As the US is preparing to withdraw its troops from Syria, it seems little has changed in Washington's vision of the conflict: the Assad "regime" is still the problem, and Tomahawks are going to rain on Syria if WMDs are used.
Despite President Donald Trump's announcement he will withdraw the 2,000 US troops stationed in Syria being perceived as a sudden change in course on the ground, it appears that it has hardly affected Washington's Syria policy in general. The latest thinly veiled threat of a strike on Syria was on Saturday made by US National Security Advisor John Bolton on his way to Israel.
"There is absolutely no change in the US position against the use of chemical weapons by the Syrian regime and absolutely no change in our position that any use of chemical weapons would be met by a very strong response, as we've done twice before," Bolton told reporters on his plane shortly before landing in Tel Aviv.
While the schedule of the planned pullout remains unspecified, Bolton reminded that the US would hold Syrian President Bashar Assad accountable for any incidents involving chemical weapons.
"As we elaborate how the withdrawal is going to occur and the circumstances, we don't want the Assad regime to see what we do as representing any diminution in our opposition to the use of weapons of mass destruction," he said.
"A lot of options would be on the table … if they [the Syrian government] don't heed the lessons of those two strikes the next one will be more telling," Bolton said. It wasn't the first time the official has promised a "much stronger" response to chemical weapons use in Syria. He made a similar statement back in September 2018.
The US has squarely blamed Damascus for almost any chemical weapons incidents in Syria while refusing to consider any other side as a culprit. The evidence that did not fit the accepted narrative has been routinely ignored by Washington and its allies.
In April 2018, the US, France and the UK launched a massive strike, in which they targeted the Syrian government military and civilian facilities. The strike was conducted following an alleged chemical weapons attack in the town of Douma, 10km north of Damascus. At that time, Washington and its allies chose not to wait for an international chemical weapons watchdog's probe to begin.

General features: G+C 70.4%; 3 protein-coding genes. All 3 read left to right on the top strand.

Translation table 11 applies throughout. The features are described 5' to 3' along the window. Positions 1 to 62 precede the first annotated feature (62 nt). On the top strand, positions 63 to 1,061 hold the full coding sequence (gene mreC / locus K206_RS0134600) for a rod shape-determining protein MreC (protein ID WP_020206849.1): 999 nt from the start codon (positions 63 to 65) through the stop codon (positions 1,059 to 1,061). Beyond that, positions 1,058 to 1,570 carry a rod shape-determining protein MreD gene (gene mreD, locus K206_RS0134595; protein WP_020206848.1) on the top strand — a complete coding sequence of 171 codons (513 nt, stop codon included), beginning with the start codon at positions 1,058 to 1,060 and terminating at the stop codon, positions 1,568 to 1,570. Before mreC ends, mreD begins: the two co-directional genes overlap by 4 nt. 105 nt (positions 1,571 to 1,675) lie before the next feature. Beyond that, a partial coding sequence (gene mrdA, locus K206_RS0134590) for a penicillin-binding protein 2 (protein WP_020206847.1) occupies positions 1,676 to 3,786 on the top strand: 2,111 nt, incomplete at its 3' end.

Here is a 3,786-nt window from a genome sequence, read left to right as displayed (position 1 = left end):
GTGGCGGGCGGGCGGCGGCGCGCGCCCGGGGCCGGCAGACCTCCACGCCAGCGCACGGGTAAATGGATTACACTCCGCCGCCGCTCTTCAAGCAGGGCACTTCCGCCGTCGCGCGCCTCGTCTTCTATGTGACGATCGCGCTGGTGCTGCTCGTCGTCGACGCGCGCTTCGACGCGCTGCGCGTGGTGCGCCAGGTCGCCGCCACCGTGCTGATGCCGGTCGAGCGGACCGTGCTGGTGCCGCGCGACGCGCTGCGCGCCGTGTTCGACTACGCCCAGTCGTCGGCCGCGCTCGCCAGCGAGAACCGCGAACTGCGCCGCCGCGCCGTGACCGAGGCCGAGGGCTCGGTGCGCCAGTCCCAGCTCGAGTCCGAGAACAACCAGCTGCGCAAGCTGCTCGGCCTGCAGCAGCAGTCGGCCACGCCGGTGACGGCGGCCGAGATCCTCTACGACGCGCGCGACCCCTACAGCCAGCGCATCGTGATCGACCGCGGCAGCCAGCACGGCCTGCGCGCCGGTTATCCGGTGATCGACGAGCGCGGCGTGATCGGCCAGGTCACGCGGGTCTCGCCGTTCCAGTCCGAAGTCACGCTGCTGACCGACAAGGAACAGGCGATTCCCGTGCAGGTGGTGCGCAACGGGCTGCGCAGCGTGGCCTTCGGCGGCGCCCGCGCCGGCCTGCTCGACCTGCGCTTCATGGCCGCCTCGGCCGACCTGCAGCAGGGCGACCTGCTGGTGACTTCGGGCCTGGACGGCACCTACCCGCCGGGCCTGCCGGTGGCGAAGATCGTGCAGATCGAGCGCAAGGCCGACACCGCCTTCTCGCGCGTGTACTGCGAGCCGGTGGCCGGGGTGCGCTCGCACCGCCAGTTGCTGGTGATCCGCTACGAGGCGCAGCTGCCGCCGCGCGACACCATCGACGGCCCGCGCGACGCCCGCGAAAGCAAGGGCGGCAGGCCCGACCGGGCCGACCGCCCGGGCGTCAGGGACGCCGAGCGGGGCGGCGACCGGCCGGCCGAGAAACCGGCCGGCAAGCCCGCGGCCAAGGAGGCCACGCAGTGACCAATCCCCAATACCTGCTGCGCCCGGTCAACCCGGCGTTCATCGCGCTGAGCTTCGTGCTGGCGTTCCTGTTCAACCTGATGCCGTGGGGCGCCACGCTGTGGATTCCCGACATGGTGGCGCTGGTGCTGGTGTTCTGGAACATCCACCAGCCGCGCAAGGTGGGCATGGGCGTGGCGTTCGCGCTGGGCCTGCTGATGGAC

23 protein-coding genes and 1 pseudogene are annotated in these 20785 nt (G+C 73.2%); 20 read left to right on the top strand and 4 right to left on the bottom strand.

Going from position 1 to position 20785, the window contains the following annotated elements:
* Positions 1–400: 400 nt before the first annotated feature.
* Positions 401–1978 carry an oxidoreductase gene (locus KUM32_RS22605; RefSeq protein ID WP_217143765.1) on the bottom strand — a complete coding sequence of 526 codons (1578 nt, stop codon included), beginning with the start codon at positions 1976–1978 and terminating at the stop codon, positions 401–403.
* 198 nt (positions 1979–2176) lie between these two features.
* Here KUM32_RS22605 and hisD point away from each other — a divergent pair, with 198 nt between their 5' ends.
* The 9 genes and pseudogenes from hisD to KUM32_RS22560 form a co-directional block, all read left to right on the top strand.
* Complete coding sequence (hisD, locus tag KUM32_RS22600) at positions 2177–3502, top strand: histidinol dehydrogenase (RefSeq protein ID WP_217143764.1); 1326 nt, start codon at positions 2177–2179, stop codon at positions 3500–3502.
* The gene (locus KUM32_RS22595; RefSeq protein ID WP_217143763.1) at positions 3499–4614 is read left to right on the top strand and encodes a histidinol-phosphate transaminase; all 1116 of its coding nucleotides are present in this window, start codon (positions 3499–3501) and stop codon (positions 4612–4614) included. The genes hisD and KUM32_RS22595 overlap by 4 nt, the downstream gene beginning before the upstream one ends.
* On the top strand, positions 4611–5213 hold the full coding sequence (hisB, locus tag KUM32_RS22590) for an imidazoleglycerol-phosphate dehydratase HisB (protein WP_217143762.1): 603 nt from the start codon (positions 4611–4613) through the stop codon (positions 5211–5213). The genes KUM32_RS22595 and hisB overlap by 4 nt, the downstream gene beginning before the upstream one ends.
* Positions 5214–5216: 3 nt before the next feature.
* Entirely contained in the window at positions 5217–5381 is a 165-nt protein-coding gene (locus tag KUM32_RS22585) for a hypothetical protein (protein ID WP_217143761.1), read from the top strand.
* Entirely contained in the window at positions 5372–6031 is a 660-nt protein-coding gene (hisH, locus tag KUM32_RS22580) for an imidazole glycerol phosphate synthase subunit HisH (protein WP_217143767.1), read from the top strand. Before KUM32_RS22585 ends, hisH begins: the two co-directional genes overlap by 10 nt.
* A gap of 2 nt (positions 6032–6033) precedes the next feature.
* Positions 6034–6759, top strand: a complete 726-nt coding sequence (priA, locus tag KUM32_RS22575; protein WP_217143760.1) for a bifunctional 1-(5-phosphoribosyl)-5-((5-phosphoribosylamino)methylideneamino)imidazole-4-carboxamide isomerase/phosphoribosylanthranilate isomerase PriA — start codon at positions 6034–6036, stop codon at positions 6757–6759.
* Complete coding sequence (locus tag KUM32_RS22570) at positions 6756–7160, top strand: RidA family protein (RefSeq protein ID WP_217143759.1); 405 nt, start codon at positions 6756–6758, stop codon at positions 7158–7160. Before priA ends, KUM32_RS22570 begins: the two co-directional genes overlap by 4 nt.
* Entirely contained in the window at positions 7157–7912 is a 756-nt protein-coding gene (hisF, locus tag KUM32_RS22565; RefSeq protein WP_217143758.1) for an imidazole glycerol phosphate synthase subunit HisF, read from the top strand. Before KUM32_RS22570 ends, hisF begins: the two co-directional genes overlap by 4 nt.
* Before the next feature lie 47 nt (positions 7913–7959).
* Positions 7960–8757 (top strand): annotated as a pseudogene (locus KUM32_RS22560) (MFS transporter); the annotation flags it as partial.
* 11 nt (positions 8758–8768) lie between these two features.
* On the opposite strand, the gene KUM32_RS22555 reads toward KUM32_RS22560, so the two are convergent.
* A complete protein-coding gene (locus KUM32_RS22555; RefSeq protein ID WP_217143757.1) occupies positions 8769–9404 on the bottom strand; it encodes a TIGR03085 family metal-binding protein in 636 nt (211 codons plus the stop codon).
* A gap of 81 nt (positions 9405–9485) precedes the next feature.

The West's version of the incident was disputed not only by Russia and Syria, which said it was a false-flag operation staged by the militants entrenched in Douma, but even by some western journalists who actually dared to report from the field.
US effort to 'counter Iranian aggression' would continue along with 'protection of Israel' just as it had before – Pompeohttps://t.co/4ZgDlOkaWt
— RT (@RT_com) January 1, 2019
A fact-finding mission sent by the Organization for the Prohibition of Chemical Weapons (OPCW) to Douma eventually provided mixed results as it said that while no nerve agents were discovered on the site of the alleged attack, some chlorine compounds were detected by one of its laboratories. Another OPCW laboratory only reported finding "no CWC-scheduled chemicals," meaning nothing banned under the Chemical Weapons Convention.
A year earlier, a chemical attack in the northern city of Khan Shaykhun was also squarely blamed on Assad. Washington similarly launched a missile attack a Syrian Army air base days after the incident without waiting for any investigation.
In contrast, a militant shelling of residential areas of Aleppo in November 2018, in which some chemical munitions were used, went almost completely unnoticed by the West. Washington specifically dismissed the reports of dozens civilians injured while claiming the whole incident was staged by Moscow and Damascus that "likely used teargas against civilians."
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